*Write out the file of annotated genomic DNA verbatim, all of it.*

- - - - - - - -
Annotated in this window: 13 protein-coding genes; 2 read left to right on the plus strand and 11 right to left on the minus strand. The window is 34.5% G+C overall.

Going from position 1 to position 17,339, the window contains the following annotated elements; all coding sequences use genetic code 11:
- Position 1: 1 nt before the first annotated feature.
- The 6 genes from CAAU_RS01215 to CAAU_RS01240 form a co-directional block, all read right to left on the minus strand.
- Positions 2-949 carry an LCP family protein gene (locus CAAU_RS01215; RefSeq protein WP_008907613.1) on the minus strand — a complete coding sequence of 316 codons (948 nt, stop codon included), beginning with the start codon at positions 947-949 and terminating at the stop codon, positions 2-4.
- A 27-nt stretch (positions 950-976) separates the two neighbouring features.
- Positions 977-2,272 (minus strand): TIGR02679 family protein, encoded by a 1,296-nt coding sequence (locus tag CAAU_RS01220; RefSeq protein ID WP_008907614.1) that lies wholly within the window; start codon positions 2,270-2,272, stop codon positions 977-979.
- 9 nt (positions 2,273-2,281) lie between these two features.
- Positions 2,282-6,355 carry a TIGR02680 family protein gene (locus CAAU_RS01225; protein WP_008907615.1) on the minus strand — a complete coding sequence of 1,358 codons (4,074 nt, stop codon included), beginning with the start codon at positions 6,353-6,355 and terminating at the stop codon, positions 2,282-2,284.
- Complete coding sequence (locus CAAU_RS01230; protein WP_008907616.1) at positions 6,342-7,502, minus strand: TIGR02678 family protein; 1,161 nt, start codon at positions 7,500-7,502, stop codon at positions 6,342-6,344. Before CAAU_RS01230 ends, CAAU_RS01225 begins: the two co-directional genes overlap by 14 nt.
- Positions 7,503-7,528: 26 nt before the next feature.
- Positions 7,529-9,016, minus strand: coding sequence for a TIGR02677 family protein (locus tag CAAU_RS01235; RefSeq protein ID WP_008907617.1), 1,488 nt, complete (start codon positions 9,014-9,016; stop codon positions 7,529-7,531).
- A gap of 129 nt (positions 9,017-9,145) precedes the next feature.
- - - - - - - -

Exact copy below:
Annotated in this window: 13 protein-coding genes; 2 read left to right on the plus strand and 11 right to left on the minus strand. The window is 34.5% G+C overall.

Going from position 1 to position 17,339, the window contains the following annotated elements; all coding sequences use genetic code 11:
- Position 1: 1 nt before the first annotated feature.
- The 6 genes from CAAU_RS01215 to CAAU_RS01240 form a co-directional block, all read right to left on the minus strand.
- Positions 2-949 carry an LCP family protein gene (locus CAAU_RS01215; RefSeq protein WP_008907613.1) on the minus strand — a complete coding sequence of 316 codons (948 nt, stop codon included), beginning with the start codon at positions 947-949 and terminating at the stop codon, positions 2-4.
- A 27-nt stretch (positions 950-976) separates the two neighbouring features.
- Positions 977-2,272 (minus strand): TIGR02679 family protein, encoded by a 1,296-nt coding sequence (locus tag CAAU_RS01220; RefSeq protein ID WP_008907614.1) that lies wholly within the window; start codon positions 2,270-2,272, stop codon positions 977-979.
- 9 nt (positions 2,273-2,281) lie between these two features.
- Positions 2,282-6,355 carry a TIGR02680 family protein gene (locus CAAU_RS01225; protein WP_008907615.1) on the minus strand — a complete coding sequence of 1,358 codons (4,074 nt, stop codon included), beginning with the start codon at positions 6,353-6,355 and terminating at the stop codon, positions 2,282-2,284.
- Complete coding sequence (locus CAAU_RS01230; protein WP_008907616.1) at positions 6,342-7,502, minus strand: TIGR02678 family protein; 1,161 nt, start codon at positions 7,500-7,502, stop codon at positions 6,342-6,344. Before CAAU_RS01230 ends, CAAU_RS01225 begins: the two co-directional genes overlap by 14 nt.
- Positions 7,503-7,528: 26 nt before the next feature.
- Positions 7,529-9,016, minus strand: coding sequence for a TIGR02677 family protein (locus tag CAAU_RS01235; RefSeq protein ID WP_008907617.1), 1,488 nt, complete (start codon positions 9,014-9,016; stop codon positions 7,529-7,531).
- A gap of 129 nt (positions 9,017-9,145) precedes the next feature.